In 2016, The Multnomah Bar Association selected Bonnie as the recipient of its highest honor — the Professionalism Award. Bonnie has been selected for years as one of Oregon’s Super Lawyers®, where she is listed in the top 25 women lawyers in Oregon. In 2011, Bonnie received the Portland Business Journal award recognition for Forty Under 40 and in 2020, received the Portland Business Journal award recognition for Women of Influence. In 2009, Bonnie received the prestigious Multnomah Bar Association Pro Bono Award of Merit, recognizing her for exceptional legal services. Her commitment to justice was also acknowledged by the Oregon Trial Lawyers Association which featured Bonnie in the article "Making a Difference: Justice for Those in Need.”
ISELA RAMOS GONZALEZ
For over 15 years, Isela Ramos Gonzalez’s career has focused on labor and employment law, policy, and organizing. She is a graduate of Wellesley College and Northeastern University School of Law. She holds a Master’s degree in Public Policy. While in law school, Ms. Ramos Gonzalez was Co-Chair of the Latino Law Students Association, two-time recipient of the Peggy Browning Fellowship, and a judicial intern with the United States Court of Appeals for the Third Circuit. Upon graduation, Ms. Ramos Gonzalez was selected into the Honors Attorney program with the National Labor Relations Board. Ms. Ramos Gonzalez is admitted to practice law in Oregon and her home state of California. She is proud of her experience as an immigration attorney with Innovation Law Lab’s Sheridan Pro Bono Project. She is a member of the Queen’s Bench Board of Directors (Oregon Women Lawyers Multnomah County). In 2020, she participated in the Hispanic National Bar Association’s Latina Leadership Academy and volunteered on the Oregon State Bar’s Covid-19 Pro Bono Panel. She recently joined the State of Oregon to help launch its new Paid Family and Medical Leave Insurance Program.
Jermaine Brown is an attorney at Markowitz Herbold PC. Prior to entering private practice, he served as an assistant attorney general at the Oregon Department of Justice where he primarily litigated consumer and child welfare cases. He also served as a special assistant counsel to former Oregon Governor John Kitzhaber where he represented multiple public bodies including Cover Oregon, the Office of the Governor, the Department of Human Services, the Department of Justice, the Department of Consumer and Business Services, and the Oregon Health Authority. Jermaine served as a law clerk for the Honorable Darleen Ortega of the Oregon Court of Appeals. Jermaine is a graduate of Harvard University and the University of Oregon School of Law.
Richard Vangelisti is a full time mediator based in Portland, Oregon. He has mediation experience in matters involving personal injury, employment, insurance, professional negligence, and business. Richard has mediation training from the National Judicial College and the United States District Court for the District of Oregon as well as negotiation training from the Harvard Law School Program on Negotiation. He has tried cases involving trade secrets, employment, wrongful death, landlord and retail premises liability, motor vehicle, bicycle, pedestrian, insurance, civil rights, medical care, and long‑term care. Richard is a former President of the Multnomah County Bar Association and the Oregon Chapter of the Federal Bar Association. He also is a former Chair of the Oregon Bench-Bar Joint Commission on Professionalism and Co-Chair of the Ninth Circuit Lawyer Representatives of Oregon to the Ninth Circuit Judicial Conference.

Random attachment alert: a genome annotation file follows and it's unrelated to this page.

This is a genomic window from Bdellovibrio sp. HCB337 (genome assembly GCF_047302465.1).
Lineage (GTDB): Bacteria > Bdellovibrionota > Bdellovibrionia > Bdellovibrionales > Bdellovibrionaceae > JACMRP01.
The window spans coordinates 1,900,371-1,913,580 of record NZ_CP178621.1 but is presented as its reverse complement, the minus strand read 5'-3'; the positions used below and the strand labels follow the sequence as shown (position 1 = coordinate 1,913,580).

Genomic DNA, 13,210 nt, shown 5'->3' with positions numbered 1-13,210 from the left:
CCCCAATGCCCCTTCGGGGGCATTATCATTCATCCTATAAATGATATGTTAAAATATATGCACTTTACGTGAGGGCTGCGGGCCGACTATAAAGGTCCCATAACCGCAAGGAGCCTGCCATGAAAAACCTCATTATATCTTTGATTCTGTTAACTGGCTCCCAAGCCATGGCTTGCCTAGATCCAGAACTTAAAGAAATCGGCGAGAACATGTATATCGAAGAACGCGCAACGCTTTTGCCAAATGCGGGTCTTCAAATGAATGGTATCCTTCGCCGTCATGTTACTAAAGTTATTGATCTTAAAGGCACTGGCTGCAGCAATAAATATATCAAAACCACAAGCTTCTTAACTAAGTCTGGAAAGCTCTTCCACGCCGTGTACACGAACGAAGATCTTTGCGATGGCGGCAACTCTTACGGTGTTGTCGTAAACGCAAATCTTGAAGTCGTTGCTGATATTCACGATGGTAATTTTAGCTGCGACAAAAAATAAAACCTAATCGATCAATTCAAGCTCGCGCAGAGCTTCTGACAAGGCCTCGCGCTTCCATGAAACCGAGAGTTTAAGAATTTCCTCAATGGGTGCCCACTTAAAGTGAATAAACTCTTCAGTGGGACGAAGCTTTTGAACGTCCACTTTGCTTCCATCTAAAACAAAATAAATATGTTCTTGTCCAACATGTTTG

After graduating from Southern Methodist University Law School in 1995, where he was Editor-in-Chief of the SMU Law Review, he served as a law clerk to Chief Judge Richard A. Schell of the United States District Court for the Eastern District of Texas. Thereafter, Richard was an associate with Fulbright & Jaworski LLP (Dallas, TX) and then Stoel Rives LLP (Portland, OR) until 2003, when he began a fifteen-year career as a plaintiff’s lawyer.
Lawyer, Life Coach
Meredith Holley is a lawyer, life coach, and founder of Eris Conflict Resolution, where she helps professionals stop sexual harassment and keep their careers. Meredith is the author of two books: Career Defense 101: How to Stop Sexual Harassment Without Quitting Your Job and The Inclusive Leader's Guide to Healthy Workplace Culture. Early in her legal career, Meredith encountered sexual harassment that she was afraid could end her career. After, researching and looking for solutions for around a year, she found tools allowed her to encounter the harassment so differently that her harasser apologized, stopped touching her, and they worked together safely for years after. Now, Meredith teaches those tools in Career Defense Training.
Before becoming a lawyer, Meredith was a Peace Corps Volunteer in Ukraine. Meredith's favorite things are a long chat with a friend, a glass of wine, a metaphysical podcast, a bouquet of peonies, and her puppy Pema.